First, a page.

The ectopic expressions of miRNAs in benign and malignant diseases may deregulate cell adhesion and movement functions. Anton et al (14) suggested that 2 adhesion associated genes, junctional adhesion molecule 1 and fascin actin-bundling protein 1, were inhibited following an overexpression of miR-143 and miR-145 in cervical cells. This abnormal regulation may destroy the cervical epithelial barrier, which is an important protector of preterm birth (15). A number of types of cancer (16), including HCC (17), also exhibited increased migration and invasion abilities caused by aberrant miRNA expression profiles, which are associated with cancer metastasis and poor prognosis.
Among these miRNAs, miR-552 was identified as an upregulated miRNA in colon cancer by principal component analysis (18). Notably, compared with the level of miR-552 in defective DNA mismatch repair (MMR) tumors, miR-552 expression is upregulated in proficient DNA MMR tumors (19). This indicates that miR-552 has potential to regulate colon cancer cell proliferation and invasion. In the present study, it was identified that miR-552 was increased in HCC tissues, particularly in tumors with portal vein invasion, lymph node metastasis and other features of aggressive behavior. The in vitro results of the present study also indicated that miR-552 may serve a pro-invasive role in HCC cells: The inhibition of miR-552 not only decreased migration and invasion of Huh-7 cells but also impaired the EMT markers’ expression, whereas an overexpression of miR-552 increased the migration, invasion and EMT of Hep3B cells.
The Wnt/β-catenin pathway involves a family of proteins that is critical to a number of biological functions including cell differentiation (20) and organogenesis (21). In HCC, the Wnt/β-catenin pathway has been demonstrated to promote cell proliferation, invasion and angiogenesis (22). The WIF1 gene, located on human chromosome 12q14, encodes a secreted protein that inactivates the Wnt/β-catenin signaling pathway by binding to Wnt proteins (23). In the present study, qPCR, western blot analysis and dual-luciferase reporter assay methods were used to confirm that WIF1 is a downstream target of miR-552. The clinical analysis also revealed an inverse correlation between miR-552 and WIF1 protein expression in HCC tissues. As miR-552 binds to the 3′-UTR of WIF1 mRNA to form the RNA-induced silencing complex (RISC), the miR-552/WIF1 RISC may lead to the degradation of WIF1 mRNA and arrest the subsequent translation process. Therefore, miR-552 may downregulate WIF1 mRNA and protein expression. As a critical Wnt antagonist, WIF1 is involved in the suppression of invasion in various cancer cell lines (24). Similarly, the present study identified that the altered expression of WIF1 abrogated the pro-invasive functions of miR-552 on HCC cells. As WIF1 may abolish the binding of the Wnt ligand to the LRP-5/6 receptors (25), we hypothesized whether miR-552 knockdown may cause the dephosphorylation of GSK3β at Ser9. As expected, miR-552 knockdown decreased GSK3β phosphorylation and β-catenin expression. XAV939 has been previously confirmed as an inhibitor of β-catenin (26). In the present study, XAV939 was used to treat Hep3B cells with miR-552 overexpression. The present study demonstrated that XAV939 also inhibited the cell migration, invasion and EMT processes induced by miR-552. As a transcription factor, β-catenin may increase the expression of a number of EMT-associated transcription factors (27), including zinc finger protein SNAI1, zinc finger protein SNAI2 and twist-related protein 1. This may explain why miR-552 exhibits pro-invasive functions in HCC.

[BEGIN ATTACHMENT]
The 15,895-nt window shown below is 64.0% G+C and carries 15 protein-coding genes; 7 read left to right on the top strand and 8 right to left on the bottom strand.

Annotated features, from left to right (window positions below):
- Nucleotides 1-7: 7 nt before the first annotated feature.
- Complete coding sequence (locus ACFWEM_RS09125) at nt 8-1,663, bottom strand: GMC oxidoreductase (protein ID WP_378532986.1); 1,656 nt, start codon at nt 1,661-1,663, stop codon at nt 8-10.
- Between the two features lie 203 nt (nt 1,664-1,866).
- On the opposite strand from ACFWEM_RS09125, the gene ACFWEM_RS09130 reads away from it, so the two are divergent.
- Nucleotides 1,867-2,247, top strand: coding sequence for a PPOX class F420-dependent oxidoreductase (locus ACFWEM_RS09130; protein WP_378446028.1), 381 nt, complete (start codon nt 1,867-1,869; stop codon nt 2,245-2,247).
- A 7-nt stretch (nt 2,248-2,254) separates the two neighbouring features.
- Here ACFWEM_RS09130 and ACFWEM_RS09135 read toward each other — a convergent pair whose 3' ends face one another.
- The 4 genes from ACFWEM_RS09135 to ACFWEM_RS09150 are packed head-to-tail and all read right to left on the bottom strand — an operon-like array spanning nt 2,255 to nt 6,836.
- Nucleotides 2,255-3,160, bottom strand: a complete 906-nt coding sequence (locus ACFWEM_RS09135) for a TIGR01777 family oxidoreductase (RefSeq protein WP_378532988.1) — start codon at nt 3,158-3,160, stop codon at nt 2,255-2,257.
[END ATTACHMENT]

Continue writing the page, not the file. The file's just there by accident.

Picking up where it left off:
In conclusion, miR-552 is highly associated with HCC malignancies and has potential value to be a prognostic biomarker for patients with HCC.
The present study was supported by a grant from the National Natural Scientific Foundation of China (grant no. 81472247).
Availability of data and materials
The analyzed datasets generated during the study are available from the corresponding author on reasonable request.
CLi contributed to the design of the study and wrote the manuscript. ZW, SC, JZ and KQ performed the study; and CLiu contributed to the design of the study. All authors read and approved the final manuscript.
Ethics approval and consent to participate
The use of clinical samples was approved by the Ethics Committee of the First Affiliated Hospital of Xi’an Jiaotong University. Written informed consent was obtained from all patients enrolled in the present study.
Patient consent for publication
Written informed consent was obtained and signed by each patient enrolled in the present study.
The authors declare that they have no competing interests.
Fang LL, Wang XH, Sun BF, Zhang XD, Zhu XH, Yu ZJ and Luo H: Expression, regulation and mechanism of action of the miR-17-92 cluster in tumor cells (Review). Int J Mol Med. 40:1624–1630. 2017.PubMed/NCBI
Tang A, Hallouch O, Chernyak V, Kamaya A and Sirlin CB: Epidemiology of hepatocellular carcinoma: target population for surveillance and diagnosis. Abdom Radiol. 43:13–25. 2018. View Article : Google Scholar